This commentary was posted recently by fund managers, research firms, and market newsletter writers and was edited by Barron’s.
What’s next for Exxon?
May 27: The vast majority of upstream and integrated oil stocks have generated negative absolute returns over the past 10 years, while all have significantly underperformed major indices. Over the past decade,
(symbol: XOM) the share price is back to -30% … Do you want more activism? Because it is certainly the way to more activism.
The dust has not completely settled in Las Colinas, Texas. Thus, we cannot be certain of the magnitude of the upcoming change to the Exxon board of directors. From the first results, the list of activists won two seats. We do not see an accelerated change in renewables in Exxon’s strategy, as activists will not constitute a majority regardless of the final tally. At the margin, there will likely be more talk and investment in renewables, but a global adoption of wind and solar seems unlikely. Expect more efforts and initiatives on bio / renewable fuels and more widespread commercialization of carbon neutral products of all kinds. (Exxon’s super-majors peers are already doing this) …
Dividend, Dividend, Dividend: In our experience, Exxon Mobil retail holders are focused on the dividend. We are very interested in the board’s commitment to the dividend. We believe that a declaratory declaration in favor of the dividend in the days and weeks to come is important. The market has generally reacted negatively to oil and gas companies that cut their dividend payouts.
—Roger D. Read, Lauren Hendrix Walker, Thomas Link
The future of movie theaters
May 26: Cinemas have been hit hard by Covid-19, which has forced cinemas to close for an extended period. This has allowed studios to experiment with new business models such as PVOD (pay video on demand), where a movie intended for theatrical release is broadcast directly to a streaming service for viewing at home.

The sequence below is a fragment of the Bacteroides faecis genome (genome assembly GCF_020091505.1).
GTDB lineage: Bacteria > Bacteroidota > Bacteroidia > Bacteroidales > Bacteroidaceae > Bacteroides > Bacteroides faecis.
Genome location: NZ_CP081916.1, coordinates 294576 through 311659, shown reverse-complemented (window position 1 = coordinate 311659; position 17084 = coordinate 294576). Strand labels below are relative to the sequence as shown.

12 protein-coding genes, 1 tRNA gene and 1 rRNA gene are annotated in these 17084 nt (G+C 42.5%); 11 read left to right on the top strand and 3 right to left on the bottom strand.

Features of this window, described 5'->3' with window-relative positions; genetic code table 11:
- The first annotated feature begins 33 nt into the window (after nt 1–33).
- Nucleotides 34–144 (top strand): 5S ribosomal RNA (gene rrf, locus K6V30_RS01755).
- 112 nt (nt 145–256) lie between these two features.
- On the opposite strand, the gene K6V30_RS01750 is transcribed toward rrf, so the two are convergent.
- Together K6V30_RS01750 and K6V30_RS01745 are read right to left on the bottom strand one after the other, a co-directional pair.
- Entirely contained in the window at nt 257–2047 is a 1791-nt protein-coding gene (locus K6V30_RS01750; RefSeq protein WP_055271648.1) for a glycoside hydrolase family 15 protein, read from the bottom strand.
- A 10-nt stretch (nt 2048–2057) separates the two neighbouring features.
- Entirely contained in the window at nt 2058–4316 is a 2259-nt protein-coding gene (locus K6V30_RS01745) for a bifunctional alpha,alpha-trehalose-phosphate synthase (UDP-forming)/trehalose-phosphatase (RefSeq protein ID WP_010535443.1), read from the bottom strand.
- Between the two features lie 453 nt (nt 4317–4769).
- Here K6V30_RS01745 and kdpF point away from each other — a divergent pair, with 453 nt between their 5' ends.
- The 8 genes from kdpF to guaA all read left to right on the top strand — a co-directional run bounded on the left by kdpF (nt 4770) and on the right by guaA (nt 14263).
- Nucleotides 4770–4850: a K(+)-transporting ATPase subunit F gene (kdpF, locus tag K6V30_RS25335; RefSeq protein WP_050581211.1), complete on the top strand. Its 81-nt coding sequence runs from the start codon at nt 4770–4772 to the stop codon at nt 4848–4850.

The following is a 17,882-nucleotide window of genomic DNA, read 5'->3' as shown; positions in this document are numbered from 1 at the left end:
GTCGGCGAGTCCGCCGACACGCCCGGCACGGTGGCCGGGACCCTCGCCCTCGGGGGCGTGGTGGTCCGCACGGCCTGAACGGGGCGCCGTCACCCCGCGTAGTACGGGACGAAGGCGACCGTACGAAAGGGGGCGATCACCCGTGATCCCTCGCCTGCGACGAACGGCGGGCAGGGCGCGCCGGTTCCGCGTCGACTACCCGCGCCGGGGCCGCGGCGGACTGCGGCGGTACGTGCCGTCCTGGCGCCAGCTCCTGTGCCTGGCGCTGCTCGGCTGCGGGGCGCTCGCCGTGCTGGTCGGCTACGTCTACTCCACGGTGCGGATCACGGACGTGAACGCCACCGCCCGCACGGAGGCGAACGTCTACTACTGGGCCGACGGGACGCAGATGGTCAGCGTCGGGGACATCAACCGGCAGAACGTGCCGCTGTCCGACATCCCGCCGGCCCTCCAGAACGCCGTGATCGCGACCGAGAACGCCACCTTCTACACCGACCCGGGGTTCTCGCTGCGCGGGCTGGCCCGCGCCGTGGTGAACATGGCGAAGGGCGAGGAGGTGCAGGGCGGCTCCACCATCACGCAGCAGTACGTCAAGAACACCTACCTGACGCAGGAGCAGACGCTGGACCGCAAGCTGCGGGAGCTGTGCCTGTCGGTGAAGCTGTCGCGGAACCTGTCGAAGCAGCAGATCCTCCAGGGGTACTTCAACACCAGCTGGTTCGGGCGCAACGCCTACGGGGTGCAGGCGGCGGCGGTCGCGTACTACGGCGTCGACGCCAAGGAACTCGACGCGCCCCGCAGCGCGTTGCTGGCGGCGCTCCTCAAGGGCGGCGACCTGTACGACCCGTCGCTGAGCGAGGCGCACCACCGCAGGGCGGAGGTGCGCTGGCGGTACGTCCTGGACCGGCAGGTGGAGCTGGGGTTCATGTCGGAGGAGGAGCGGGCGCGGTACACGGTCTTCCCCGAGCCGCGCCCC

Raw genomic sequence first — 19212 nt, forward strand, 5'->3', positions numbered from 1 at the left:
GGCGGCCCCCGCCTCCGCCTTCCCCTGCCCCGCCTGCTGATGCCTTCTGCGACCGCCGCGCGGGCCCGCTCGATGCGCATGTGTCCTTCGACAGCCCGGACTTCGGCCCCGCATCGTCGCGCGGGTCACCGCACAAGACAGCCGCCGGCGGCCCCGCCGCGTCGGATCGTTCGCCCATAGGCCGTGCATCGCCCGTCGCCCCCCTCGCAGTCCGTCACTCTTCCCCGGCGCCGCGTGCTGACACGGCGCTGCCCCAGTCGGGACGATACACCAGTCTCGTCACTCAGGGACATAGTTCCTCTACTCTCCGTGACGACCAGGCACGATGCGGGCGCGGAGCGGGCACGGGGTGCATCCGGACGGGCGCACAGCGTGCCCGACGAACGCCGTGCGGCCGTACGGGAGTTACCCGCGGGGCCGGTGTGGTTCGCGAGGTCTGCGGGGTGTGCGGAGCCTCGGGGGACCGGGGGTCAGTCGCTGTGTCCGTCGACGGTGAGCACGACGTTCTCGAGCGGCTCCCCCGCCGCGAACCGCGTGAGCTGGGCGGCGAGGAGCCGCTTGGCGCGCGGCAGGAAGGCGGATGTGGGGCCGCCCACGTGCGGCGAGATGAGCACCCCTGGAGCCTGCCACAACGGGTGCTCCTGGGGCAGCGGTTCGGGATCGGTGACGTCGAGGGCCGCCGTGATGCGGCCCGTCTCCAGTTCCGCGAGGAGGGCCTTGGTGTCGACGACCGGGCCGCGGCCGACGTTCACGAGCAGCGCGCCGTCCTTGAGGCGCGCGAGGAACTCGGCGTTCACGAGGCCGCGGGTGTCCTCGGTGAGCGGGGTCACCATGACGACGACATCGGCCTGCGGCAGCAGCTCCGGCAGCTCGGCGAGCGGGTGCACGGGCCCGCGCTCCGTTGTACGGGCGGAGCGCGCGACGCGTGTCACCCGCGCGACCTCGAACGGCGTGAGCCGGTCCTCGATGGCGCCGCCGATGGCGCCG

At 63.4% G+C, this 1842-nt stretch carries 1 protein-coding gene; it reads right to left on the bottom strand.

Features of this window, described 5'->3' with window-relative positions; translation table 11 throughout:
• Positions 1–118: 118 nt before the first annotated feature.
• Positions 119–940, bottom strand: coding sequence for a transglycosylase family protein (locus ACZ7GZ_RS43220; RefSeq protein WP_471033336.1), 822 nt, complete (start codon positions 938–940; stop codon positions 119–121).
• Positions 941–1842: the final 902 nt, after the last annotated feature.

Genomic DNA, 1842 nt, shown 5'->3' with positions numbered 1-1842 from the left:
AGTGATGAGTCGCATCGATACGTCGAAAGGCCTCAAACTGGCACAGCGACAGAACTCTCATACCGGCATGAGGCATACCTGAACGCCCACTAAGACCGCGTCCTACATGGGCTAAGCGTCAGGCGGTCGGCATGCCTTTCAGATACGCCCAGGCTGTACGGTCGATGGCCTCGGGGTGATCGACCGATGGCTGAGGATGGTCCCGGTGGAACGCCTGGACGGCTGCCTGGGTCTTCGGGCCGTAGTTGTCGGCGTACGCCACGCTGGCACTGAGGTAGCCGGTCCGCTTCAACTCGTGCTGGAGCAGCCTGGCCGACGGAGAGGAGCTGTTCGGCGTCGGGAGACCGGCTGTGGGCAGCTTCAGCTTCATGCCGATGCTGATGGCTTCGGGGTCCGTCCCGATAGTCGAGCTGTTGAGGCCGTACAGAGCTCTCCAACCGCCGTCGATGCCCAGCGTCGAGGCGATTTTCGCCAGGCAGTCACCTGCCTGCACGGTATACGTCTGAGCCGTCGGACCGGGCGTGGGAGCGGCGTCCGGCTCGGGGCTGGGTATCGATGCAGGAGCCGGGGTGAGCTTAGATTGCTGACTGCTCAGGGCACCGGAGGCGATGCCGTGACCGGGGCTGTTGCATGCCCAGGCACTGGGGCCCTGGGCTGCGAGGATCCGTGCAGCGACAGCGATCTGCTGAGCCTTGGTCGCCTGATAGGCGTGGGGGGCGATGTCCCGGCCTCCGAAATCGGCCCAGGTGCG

The current consensus is that theaters are likely to survive. However, movies shown in a movie theater are likely to be blockbuster films with the potential to generate several hundred million dollars in revenue. Low budget, low potential income movies will most likely be shown direct on a streaming service.
Additionally, a movie’s runtime in a movie theater will likely be much shorter, around 30-45 days, as around 90% of a movie’s box office revenue occurs within the first 30 days. After this period, the film would be shown on a streaming service. Streaming services need new content to help build loyalty and attract subscribers, so getting quick access to blockbusters will be a big factor.
S&P 500 target: 4620
United States Investment Policy Notes
May 26: CFRA has raised its 12-month price target for the
at 4620, which represents a projected price appreciation of 10.3% from the May 25 close. This forecast incorporates historical precedents, fundamental forecasts and technical considerations. This updated forecast was largely influenced by the capitalization-weighted target price spreads by CFRA stock analysts for stocks covered by the S&P 500. Stock prices should continue to be propelled by projections of Growth in global GDP and earnings per share of the global economy continues to emerge from the Covid crisis. Enthusiasm is likely to be tempered, however, by a reduced infrastructure package, waning inaugural year optimism, and lingering concerns about inflation and interest rates.
RIP, technology price deflation